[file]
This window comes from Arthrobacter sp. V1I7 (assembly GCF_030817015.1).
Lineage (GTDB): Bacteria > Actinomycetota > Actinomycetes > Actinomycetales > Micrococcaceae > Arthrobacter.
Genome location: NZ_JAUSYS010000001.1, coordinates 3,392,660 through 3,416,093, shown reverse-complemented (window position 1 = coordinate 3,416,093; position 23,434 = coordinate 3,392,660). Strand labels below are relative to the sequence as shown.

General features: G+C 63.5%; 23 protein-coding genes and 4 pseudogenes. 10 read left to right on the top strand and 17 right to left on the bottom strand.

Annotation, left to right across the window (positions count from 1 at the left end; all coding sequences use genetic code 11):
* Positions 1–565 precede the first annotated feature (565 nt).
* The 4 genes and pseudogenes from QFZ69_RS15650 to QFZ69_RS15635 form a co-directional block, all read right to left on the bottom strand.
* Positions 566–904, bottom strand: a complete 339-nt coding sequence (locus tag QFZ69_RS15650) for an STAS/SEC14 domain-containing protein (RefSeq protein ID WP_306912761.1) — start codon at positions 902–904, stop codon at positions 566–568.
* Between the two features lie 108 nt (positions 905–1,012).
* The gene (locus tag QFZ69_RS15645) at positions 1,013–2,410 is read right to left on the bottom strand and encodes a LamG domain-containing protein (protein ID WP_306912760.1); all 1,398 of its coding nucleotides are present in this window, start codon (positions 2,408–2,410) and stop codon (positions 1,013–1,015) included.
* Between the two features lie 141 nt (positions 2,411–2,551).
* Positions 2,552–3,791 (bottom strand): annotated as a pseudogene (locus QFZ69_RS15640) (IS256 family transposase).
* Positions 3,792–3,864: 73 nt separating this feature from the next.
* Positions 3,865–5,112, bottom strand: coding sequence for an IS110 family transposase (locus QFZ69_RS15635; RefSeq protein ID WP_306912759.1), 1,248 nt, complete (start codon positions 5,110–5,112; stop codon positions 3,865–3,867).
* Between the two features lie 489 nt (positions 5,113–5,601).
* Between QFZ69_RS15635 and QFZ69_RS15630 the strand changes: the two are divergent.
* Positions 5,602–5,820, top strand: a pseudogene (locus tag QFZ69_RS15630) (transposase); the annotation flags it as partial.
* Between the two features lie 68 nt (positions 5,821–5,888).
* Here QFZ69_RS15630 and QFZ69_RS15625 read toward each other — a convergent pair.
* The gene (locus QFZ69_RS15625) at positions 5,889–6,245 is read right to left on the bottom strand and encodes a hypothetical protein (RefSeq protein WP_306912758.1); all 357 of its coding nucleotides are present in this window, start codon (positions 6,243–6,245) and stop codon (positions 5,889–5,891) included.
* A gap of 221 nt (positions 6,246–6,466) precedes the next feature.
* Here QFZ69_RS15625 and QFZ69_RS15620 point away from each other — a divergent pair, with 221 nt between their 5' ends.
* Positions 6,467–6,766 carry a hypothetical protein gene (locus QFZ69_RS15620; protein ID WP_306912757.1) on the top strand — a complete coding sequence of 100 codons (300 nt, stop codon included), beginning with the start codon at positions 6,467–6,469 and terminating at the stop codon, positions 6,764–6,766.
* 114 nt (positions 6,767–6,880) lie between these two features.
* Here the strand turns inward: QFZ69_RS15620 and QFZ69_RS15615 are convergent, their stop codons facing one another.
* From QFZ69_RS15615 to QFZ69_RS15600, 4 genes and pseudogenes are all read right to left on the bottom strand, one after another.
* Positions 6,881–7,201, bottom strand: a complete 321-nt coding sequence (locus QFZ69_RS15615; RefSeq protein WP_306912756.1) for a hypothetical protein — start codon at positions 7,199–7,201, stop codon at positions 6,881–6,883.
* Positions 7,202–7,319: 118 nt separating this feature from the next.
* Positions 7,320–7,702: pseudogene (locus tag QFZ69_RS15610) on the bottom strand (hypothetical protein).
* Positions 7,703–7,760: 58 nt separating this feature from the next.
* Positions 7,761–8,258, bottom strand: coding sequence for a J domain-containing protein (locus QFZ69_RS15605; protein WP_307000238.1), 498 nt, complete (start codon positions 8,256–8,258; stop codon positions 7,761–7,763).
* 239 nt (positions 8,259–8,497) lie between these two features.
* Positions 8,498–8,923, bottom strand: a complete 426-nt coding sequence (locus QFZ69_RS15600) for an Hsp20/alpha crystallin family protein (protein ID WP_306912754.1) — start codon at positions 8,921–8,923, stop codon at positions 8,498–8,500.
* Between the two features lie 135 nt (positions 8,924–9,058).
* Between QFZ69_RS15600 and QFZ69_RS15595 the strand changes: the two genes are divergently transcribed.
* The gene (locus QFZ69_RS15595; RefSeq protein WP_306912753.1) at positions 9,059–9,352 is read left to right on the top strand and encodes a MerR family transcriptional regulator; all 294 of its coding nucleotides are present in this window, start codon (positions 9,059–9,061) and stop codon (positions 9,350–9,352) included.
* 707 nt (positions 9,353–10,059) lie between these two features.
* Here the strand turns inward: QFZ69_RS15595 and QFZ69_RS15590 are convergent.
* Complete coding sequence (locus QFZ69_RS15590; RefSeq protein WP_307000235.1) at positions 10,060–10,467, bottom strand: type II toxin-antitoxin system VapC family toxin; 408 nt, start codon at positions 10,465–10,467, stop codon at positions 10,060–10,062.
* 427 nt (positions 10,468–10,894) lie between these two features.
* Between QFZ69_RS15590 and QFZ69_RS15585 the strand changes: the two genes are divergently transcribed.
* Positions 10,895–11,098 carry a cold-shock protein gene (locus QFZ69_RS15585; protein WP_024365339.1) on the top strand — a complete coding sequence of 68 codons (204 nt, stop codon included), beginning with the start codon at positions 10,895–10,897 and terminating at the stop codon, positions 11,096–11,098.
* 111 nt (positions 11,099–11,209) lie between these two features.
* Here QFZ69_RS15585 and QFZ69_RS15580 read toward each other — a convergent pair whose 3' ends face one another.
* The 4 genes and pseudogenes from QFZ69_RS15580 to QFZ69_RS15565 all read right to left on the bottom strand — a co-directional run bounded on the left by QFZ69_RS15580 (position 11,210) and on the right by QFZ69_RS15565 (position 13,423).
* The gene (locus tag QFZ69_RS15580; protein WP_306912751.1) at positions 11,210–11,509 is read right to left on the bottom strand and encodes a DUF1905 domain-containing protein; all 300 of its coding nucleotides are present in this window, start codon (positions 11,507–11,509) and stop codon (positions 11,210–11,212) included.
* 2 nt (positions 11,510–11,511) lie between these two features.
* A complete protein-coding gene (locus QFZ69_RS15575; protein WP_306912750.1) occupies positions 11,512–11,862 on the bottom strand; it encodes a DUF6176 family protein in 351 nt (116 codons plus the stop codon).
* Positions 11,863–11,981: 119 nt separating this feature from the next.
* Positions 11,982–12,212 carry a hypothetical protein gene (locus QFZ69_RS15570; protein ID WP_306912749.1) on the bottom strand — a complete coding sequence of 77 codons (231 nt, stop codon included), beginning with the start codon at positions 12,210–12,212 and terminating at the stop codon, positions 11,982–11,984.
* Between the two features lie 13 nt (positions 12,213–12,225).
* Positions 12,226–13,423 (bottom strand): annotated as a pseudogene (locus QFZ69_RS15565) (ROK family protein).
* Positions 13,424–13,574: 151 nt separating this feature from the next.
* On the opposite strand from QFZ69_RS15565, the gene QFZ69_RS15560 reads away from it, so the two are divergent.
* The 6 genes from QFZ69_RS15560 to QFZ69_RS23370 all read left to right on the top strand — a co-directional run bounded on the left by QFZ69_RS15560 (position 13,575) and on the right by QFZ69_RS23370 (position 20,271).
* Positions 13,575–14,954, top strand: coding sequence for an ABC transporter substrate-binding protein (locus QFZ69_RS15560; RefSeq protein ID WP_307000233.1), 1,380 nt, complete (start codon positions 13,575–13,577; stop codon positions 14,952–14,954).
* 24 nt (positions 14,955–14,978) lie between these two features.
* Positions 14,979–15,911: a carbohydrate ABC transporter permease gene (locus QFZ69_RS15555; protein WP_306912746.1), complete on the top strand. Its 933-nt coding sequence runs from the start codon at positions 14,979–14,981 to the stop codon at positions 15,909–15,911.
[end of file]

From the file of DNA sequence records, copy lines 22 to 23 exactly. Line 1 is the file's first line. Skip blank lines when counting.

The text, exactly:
* Here QFZ69_RS15625 and QFZ69_RS15620 point away from each other — a divergent pair, with 221 nt between their 5' ends.
* Positions 6,467–6,766 carry a hypothetical protein gene (locus QFZ69_RS15620; protein ID WP_306912757.1) on the top strand — a complete coding sequence of 100 codons (300 nt, stop codon included), beginning with the start codon at positions 6,467–6,469 and terminating at the stop codon, positions 6,764–6,766.